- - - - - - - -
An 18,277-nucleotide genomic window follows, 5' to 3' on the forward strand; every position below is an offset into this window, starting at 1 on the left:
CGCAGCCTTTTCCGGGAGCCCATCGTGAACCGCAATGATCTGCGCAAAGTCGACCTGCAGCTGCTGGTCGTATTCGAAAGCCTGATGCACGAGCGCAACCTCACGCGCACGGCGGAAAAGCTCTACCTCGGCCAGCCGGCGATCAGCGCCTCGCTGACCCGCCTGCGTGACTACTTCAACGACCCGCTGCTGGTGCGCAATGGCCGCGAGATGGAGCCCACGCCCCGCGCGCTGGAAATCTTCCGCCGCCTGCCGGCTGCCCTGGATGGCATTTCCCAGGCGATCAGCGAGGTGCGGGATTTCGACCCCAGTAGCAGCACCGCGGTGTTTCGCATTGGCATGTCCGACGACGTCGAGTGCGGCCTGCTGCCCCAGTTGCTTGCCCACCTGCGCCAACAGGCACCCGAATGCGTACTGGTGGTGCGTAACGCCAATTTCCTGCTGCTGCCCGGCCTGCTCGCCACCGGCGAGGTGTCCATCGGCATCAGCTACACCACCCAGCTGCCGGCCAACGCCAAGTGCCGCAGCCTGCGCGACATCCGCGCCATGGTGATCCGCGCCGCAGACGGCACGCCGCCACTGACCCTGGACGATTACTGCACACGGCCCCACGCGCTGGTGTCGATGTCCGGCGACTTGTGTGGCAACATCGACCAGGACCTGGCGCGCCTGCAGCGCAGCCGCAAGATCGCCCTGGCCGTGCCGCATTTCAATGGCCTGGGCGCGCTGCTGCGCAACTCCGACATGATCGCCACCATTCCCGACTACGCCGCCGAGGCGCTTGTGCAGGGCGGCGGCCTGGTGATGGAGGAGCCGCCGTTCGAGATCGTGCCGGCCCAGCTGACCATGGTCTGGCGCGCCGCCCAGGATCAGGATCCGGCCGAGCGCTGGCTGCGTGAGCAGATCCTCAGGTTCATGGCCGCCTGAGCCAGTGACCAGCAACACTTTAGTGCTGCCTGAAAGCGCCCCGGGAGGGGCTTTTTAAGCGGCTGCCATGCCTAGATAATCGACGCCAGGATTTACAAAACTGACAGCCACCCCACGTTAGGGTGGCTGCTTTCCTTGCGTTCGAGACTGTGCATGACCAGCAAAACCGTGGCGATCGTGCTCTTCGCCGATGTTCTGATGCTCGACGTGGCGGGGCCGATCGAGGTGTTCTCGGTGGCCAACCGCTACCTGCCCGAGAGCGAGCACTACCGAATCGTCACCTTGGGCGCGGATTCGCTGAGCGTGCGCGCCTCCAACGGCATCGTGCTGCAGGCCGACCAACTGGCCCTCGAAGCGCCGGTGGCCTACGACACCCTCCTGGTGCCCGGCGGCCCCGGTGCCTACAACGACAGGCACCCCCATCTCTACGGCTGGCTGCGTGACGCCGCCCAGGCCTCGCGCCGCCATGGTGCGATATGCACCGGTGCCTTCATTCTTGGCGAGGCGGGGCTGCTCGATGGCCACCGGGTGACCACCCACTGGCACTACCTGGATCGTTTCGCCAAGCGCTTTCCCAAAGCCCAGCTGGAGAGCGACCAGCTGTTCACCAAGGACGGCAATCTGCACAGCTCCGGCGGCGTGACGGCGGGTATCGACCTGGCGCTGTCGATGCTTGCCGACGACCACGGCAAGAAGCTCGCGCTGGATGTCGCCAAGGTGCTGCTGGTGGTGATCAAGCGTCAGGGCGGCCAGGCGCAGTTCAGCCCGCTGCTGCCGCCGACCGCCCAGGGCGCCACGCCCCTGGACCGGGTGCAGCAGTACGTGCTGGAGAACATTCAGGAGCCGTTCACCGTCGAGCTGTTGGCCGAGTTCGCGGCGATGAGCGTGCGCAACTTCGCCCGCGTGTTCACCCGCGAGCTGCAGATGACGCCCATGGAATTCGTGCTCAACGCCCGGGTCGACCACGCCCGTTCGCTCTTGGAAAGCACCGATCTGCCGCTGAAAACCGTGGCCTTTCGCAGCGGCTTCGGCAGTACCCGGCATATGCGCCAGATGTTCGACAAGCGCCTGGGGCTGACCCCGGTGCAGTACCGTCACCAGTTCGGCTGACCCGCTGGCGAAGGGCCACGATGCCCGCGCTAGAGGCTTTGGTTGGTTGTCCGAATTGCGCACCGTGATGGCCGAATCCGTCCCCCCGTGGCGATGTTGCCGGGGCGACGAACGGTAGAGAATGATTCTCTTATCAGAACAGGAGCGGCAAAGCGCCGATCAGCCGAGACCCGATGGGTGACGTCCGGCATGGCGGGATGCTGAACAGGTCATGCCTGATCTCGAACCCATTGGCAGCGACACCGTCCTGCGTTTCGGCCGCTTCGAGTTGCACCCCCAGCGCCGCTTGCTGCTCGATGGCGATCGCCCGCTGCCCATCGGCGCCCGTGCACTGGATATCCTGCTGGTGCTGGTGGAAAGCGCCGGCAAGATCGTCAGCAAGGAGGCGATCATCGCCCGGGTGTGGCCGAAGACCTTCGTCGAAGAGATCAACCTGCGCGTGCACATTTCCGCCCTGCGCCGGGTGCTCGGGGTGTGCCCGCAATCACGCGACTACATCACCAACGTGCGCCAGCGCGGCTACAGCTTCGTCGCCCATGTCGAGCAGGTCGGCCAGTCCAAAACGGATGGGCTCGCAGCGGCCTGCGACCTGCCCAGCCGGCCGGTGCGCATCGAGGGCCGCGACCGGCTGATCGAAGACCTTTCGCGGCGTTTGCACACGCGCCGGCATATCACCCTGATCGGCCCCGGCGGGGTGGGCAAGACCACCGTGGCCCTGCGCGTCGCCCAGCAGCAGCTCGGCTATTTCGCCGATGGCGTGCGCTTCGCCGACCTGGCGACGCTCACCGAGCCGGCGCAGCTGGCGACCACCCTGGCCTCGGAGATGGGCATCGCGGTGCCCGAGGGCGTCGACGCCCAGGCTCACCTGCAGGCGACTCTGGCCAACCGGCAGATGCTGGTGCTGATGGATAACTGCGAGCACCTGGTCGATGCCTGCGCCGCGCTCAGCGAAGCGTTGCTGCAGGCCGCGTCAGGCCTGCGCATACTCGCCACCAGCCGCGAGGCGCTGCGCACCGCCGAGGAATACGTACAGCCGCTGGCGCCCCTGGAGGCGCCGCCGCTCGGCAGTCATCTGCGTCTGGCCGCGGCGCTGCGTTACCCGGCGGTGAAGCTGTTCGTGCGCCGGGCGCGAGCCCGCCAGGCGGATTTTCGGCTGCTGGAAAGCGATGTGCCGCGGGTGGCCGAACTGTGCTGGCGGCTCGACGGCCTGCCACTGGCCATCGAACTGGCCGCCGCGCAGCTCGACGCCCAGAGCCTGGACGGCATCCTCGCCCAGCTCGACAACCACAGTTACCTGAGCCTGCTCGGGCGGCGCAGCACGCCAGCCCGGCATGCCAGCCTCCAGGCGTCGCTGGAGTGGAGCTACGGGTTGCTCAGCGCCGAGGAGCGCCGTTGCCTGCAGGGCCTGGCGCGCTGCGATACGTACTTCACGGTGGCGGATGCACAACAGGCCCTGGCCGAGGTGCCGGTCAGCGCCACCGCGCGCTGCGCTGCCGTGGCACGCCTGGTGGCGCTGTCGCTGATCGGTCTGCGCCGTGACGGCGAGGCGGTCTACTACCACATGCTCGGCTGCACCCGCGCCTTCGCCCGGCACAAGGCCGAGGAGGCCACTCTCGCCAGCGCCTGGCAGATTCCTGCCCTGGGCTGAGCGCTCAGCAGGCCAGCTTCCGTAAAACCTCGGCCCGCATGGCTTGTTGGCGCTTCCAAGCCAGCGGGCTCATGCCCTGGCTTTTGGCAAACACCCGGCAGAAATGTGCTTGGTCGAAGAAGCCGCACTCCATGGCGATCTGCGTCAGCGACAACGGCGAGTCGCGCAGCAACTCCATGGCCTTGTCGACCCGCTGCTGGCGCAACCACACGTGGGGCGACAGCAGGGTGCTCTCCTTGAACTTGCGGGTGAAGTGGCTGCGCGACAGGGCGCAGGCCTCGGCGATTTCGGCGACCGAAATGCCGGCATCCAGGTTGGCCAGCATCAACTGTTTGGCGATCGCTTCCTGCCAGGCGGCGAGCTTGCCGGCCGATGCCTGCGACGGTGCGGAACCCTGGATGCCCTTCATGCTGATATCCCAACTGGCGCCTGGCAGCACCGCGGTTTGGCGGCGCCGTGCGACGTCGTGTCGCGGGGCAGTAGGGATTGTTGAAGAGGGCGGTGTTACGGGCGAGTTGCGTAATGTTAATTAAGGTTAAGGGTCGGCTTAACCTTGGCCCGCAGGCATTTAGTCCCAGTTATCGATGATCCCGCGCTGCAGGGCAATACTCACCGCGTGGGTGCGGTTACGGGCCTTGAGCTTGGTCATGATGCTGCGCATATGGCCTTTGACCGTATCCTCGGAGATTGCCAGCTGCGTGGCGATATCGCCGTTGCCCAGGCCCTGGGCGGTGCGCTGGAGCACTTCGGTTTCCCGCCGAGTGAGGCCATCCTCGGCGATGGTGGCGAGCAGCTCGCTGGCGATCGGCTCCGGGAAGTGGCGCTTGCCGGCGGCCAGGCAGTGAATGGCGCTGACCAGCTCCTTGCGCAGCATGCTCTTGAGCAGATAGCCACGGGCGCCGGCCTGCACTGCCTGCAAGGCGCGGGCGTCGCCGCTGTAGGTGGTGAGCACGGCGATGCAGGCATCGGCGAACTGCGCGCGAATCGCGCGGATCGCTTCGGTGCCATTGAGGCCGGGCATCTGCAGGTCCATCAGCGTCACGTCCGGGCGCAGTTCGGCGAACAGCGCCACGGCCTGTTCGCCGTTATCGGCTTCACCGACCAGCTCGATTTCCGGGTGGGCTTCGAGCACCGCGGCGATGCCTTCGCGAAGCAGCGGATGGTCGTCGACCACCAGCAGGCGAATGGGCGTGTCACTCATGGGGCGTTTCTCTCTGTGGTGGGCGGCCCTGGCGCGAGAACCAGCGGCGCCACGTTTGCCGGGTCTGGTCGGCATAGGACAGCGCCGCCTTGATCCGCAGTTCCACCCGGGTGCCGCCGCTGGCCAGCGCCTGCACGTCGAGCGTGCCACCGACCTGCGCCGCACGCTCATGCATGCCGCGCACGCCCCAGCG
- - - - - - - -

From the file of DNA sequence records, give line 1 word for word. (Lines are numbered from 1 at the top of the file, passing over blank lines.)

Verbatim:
An 18,277-nucleotide genomic window follows, 5' to 3' on the forward strand; every position below is an offset into this window, starting at 1 on the left: